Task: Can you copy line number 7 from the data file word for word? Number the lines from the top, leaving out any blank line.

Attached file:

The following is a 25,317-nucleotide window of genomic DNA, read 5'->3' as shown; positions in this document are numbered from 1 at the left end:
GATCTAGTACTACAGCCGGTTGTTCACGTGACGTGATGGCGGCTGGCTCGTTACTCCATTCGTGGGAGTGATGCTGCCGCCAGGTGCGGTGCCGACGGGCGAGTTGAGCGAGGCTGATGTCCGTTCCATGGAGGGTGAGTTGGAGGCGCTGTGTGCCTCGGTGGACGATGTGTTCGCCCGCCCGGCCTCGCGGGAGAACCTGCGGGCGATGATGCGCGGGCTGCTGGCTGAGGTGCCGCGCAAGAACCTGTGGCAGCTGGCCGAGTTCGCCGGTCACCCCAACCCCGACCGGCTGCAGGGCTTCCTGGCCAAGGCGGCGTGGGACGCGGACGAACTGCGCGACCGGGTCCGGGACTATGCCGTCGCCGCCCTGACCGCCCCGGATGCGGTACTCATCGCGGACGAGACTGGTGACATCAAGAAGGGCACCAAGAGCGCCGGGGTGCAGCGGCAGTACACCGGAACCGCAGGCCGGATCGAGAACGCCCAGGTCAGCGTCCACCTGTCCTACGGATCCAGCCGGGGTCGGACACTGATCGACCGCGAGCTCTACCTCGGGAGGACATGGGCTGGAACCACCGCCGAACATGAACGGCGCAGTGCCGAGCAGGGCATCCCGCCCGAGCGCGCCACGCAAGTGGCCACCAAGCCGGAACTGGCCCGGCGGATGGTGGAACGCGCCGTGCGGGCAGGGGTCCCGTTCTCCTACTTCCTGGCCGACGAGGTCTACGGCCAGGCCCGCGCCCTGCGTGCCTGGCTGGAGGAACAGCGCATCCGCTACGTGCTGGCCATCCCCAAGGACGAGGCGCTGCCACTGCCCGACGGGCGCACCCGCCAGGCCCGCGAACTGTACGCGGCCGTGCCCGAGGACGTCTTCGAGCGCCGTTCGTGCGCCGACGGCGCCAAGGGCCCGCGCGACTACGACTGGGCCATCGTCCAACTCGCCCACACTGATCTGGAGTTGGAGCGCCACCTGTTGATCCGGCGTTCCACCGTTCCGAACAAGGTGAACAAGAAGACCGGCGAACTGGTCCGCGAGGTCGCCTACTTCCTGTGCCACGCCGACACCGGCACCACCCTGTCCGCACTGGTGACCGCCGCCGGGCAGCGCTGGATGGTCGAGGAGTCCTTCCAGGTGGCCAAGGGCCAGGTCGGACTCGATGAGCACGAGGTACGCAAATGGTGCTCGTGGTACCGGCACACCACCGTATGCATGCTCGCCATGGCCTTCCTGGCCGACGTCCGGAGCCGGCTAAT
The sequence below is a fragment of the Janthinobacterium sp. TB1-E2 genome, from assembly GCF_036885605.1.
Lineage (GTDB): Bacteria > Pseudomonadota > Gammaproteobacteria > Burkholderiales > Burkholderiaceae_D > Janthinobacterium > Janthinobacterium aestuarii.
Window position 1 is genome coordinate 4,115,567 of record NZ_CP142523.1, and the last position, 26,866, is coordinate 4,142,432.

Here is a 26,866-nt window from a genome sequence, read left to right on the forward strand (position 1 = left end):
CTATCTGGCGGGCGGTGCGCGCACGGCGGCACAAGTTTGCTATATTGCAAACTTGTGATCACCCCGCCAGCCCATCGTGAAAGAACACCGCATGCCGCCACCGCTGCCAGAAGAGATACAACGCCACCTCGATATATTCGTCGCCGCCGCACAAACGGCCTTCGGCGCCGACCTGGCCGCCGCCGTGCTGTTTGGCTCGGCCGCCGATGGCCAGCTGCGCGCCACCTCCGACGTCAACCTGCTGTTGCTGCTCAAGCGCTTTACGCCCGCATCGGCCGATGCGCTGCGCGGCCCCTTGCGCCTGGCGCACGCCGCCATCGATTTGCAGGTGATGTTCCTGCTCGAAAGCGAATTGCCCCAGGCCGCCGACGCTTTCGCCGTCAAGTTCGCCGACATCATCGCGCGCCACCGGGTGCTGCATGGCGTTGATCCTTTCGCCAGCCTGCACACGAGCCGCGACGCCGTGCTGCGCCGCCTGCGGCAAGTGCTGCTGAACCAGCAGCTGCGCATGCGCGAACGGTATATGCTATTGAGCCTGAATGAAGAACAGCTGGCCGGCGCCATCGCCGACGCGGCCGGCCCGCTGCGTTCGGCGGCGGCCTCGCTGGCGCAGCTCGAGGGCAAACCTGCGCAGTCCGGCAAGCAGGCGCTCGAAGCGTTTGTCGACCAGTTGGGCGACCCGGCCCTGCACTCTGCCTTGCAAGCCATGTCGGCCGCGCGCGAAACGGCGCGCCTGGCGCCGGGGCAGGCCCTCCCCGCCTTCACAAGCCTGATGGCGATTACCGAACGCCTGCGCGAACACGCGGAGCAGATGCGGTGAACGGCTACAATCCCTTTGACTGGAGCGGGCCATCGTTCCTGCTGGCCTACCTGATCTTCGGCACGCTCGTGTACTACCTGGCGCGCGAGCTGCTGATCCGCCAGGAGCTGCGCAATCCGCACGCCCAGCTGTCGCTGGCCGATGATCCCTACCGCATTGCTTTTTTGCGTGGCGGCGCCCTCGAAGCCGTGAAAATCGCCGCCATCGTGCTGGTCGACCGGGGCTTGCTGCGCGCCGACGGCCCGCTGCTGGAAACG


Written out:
CTATCTGGCGGGCGGTGCGCGCACGGCGGCACAAGTTTGCTATATTGCAAACTTGTGATCACCCCGCCAGCCCATCGTGAAAGAACACCGCATGCCGCCACCGCTGCCAGAAGAGATACAACGCCACCTCGATATATTCGTCGCCGCCGCACAAACGGCCTTCGGCGCCGACCTGGCCGCCGCCGTGCTGTTTGGCTCGGCCGCCGATGGCCAGCTGCGCGCCACCTCCGACGTCAACCTGCTGTTGCTGCTCAAGCGCTTTACGCCCGCATCGGCCGATGCGCTGCGCGGCCCCTTGCGCCTGGCGCACGCCGCCATCGATTTGCAGGTGATGTTCCTGCTCGAAAGCGAATTGCCCCAGGCCGCCGACGCTTTCGCCGTCAAGTTCGCCGACATCATCGCGCGCCACCGGGTGCTGCATGGCGTTGATCCTTTCGCCAGCCTGCACACGAGCCGCGACGCCGTGCTGCGCCGCCTGCGGCAAGTGCTGCTGAACCAGCAGCTGCGCATGCGCGAACGGTATATGCTATTGAGCCTGAATGAAGAACAGCTGGCCGGCGCCATCGCCGACGCGGCCGGCCCGCTGCGTTCGGCGGCGGCCTCGCTGGCGCAGCTCGAGGGCAAACCTGCGCAGTCCGGCAAGCAGGCGCTCGAAGCGTTTGTCGACCAGTTGGGCGACCCGGCCCTGCACTCTGCCTTGCAAGCCATGTCGGCCGCGCGCGAAACGGCGCGCCTGGCGCCGGGGCAGGCCCTCCCCGCCTTCACAAGCCTGATGGCGATTACCGAACGCCTGCGCGAACACGCGGAGCAGATGCGGTGAACGGCTACAATCCCTTTGACTGGAGCGGGCCATCGTTCCTGCTGGCCTACCTGATCTTCGGCACGCTCGTGTACTACCTGGCGCGCGAGCTGCTGATCCGCCAGGAGCTGCGCAATCCGCACGCCCAGCTGTCGCTGGCCGATGATCCCTACCGCATTGCTTTTTTGCGTGGCGGCGCCCTCGAAGCCGTGAAAATCGCCGCCATCGTGCTGGTCGACCGGGGCTTGCTGCGCGCCGACGGCCCGCTGCTGGAAACG